They put up with The Godfather, Goodfellas, and several decades of gangster movies. They endured the cult success of The Sopranos, albeit through gritted teeth. But tolerant as they have reluctantly tried to be of fictional portrayals, one thing Italian Americans definitely won't stomach is a reality TV programme which appears to suggest that their community consists entirely of Mafiosi, bimbos and buffoons.
That, at least, is what MTV has found after the launch of Jersey Shore. The show is only on its third episode, but race-relations groups are already accusing it of advancing ugly stereotypes. It has been boycotted by two of its major advertisers and re-awakened a rumbling public debate over the alleged excesses of "fly-on-the-wall" TV.
The programme follows eight 20-something New Yorkers whose lives revolve principally (in the words of one cast-member) around "being Italian, representing family, friends, tanning, and hair-gel". They were filmed spending this summer's holiday season in a house on New Jersey's "shore" region.
Predictably, the social experiment didn't exactly portray its ethnic group in a positive light. Instead, its young stars have devoted early episodes almost entirely to excessive drinking, fighting, and sexual promiscuity. Critics sternly noted that the men count abdominal muscles among their proudest possessions, while the women endlessly discuss sex, make-up, and breast implants.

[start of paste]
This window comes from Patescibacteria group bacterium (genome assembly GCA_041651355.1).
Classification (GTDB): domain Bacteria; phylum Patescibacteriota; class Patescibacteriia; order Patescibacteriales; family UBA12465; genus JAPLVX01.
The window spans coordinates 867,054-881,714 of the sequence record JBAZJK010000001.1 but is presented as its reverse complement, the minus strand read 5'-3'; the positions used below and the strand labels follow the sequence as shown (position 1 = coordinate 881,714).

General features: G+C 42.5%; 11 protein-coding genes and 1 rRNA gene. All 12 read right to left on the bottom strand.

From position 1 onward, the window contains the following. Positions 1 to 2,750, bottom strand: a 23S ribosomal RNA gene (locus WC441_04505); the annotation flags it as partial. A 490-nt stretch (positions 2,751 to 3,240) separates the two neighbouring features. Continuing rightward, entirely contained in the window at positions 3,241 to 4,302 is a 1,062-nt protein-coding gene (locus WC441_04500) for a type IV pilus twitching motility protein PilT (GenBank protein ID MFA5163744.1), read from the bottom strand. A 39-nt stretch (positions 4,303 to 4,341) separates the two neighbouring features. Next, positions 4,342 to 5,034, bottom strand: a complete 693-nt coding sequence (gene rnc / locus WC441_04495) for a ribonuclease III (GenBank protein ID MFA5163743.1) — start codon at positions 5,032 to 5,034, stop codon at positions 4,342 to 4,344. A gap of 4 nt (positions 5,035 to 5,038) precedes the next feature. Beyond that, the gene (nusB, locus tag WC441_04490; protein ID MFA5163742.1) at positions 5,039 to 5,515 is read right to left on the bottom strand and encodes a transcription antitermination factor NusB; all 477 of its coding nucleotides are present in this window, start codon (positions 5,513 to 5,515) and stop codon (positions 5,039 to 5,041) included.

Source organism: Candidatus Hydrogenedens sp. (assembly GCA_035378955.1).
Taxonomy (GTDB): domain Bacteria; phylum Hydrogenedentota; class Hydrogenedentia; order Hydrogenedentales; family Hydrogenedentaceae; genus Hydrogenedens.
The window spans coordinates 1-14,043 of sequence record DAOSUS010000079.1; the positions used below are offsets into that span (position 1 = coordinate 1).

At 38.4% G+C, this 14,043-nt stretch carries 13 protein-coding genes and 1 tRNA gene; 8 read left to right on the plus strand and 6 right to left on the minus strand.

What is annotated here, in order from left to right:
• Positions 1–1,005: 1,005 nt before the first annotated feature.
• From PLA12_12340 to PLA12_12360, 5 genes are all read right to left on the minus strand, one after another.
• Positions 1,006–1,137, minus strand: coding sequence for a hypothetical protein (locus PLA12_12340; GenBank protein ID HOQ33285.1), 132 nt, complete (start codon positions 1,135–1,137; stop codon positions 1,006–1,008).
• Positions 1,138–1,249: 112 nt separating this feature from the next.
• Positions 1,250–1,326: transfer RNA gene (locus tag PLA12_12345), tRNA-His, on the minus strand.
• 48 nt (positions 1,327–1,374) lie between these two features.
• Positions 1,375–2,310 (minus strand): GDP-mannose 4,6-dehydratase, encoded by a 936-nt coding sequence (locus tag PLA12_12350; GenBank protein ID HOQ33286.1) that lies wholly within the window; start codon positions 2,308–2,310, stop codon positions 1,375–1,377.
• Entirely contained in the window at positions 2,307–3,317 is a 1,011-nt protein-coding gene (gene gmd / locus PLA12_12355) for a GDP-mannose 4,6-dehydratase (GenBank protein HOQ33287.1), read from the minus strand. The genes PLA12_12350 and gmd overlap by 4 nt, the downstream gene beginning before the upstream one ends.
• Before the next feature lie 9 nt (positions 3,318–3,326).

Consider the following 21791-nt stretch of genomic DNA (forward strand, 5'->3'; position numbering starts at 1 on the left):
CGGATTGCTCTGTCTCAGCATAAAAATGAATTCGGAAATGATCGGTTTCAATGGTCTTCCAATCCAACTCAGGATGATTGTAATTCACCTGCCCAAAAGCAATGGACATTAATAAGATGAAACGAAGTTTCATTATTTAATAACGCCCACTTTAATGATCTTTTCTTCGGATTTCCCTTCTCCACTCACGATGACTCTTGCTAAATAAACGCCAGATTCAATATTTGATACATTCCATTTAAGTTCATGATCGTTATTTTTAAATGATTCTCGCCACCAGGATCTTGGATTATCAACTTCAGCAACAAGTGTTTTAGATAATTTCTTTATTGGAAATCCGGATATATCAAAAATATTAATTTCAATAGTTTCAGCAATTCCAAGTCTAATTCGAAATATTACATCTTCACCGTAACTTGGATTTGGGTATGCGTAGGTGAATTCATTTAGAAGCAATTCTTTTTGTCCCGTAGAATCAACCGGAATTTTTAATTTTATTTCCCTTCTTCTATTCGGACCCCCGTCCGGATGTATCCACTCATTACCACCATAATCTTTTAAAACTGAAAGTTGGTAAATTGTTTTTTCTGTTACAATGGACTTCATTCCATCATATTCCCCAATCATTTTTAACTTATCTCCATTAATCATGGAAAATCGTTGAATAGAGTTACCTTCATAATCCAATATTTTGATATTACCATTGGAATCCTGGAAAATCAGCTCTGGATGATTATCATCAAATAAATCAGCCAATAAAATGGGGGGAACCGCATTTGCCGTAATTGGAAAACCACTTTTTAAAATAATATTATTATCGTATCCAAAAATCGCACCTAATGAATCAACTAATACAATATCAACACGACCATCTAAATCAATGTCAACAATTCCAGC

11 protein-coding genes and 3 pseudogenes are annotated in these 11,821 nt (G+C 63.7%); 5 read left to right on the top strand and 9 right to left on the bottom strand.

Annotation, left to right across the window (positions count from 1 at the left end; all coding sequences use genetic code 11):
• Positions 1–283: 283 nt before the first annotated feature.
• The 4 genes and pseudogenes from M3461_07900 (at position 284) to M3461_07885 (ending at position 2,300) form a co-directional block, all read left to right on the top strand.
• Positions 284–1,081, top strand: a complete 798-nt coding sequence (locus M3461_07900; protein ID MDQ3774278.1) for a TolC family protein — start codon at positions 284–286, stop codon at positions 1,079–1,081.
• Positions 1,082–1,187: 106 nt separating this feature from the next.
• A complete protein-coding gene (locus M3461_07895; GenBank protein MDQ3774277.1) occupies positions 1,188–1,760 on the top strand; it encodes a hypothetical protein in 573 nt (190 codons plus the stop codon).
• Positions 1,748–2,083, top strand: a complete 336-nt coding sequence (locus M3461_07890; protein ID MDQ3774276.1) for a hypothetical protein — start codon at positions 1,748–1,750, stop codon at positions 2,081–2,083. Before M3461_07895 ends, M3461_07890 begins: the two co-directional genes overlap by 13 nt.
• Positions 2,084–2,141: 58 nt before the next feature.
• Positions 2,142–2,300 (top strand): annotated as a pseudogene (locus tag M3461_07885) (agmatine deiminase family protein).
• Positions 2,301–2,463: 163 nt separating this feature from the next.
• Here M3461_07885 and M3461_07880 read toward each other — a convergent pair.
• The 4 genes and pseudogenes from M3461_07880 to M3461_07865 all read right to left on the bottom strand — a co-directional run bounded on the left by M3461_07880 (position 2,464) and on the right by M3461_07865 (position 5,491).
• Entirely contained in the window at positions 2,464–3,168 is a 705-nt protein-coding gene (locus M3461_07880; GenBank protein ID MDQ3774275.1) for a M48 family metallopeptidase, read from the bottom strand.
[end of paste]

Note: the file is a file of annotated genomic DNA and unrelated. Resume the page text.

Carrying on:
Crying racism, America's three largest Italian-American organisations – Unico National, the Order of the Sons of Italy in America, and the National Italian-American Foundation – have called for the show to be cancelled. "You would not believe how much anger there is about this," said Unico's president, Andre Dimino. "Normally, the negative stereotypes exist in fiction. Here, they're being presented as reality."
After being ruthlessly lobbied, two of the show's major advertisers, Domino's Pizza and America Family Insurance, this week withdrew. MTV, for its part, agreed to drop the word "Guido," a derogatory term similar to "wop," from Jersey Shore's publicity material. But the channel is resisting calls to drop the programme altogether. "Our intention was never to stereotype, discriminate, or offend," said the channel's Brad Schwartz. "This is not a scripted comedy show. This is a documentary."
The commentariat isn't so sure. Linda Stasi, TV critic for the New York Post, was among those to condemn the show's "hateful" portrayal of Italian-Americans as "gel-haired, thuggish ignoramuses with fake tans, no manners, no diction, no taste, no education, no sexual discretion." Would the show have been broadcast, she asked, "if the group were African-Americans, Asians, Hispanics, Jewish people?"Reuse content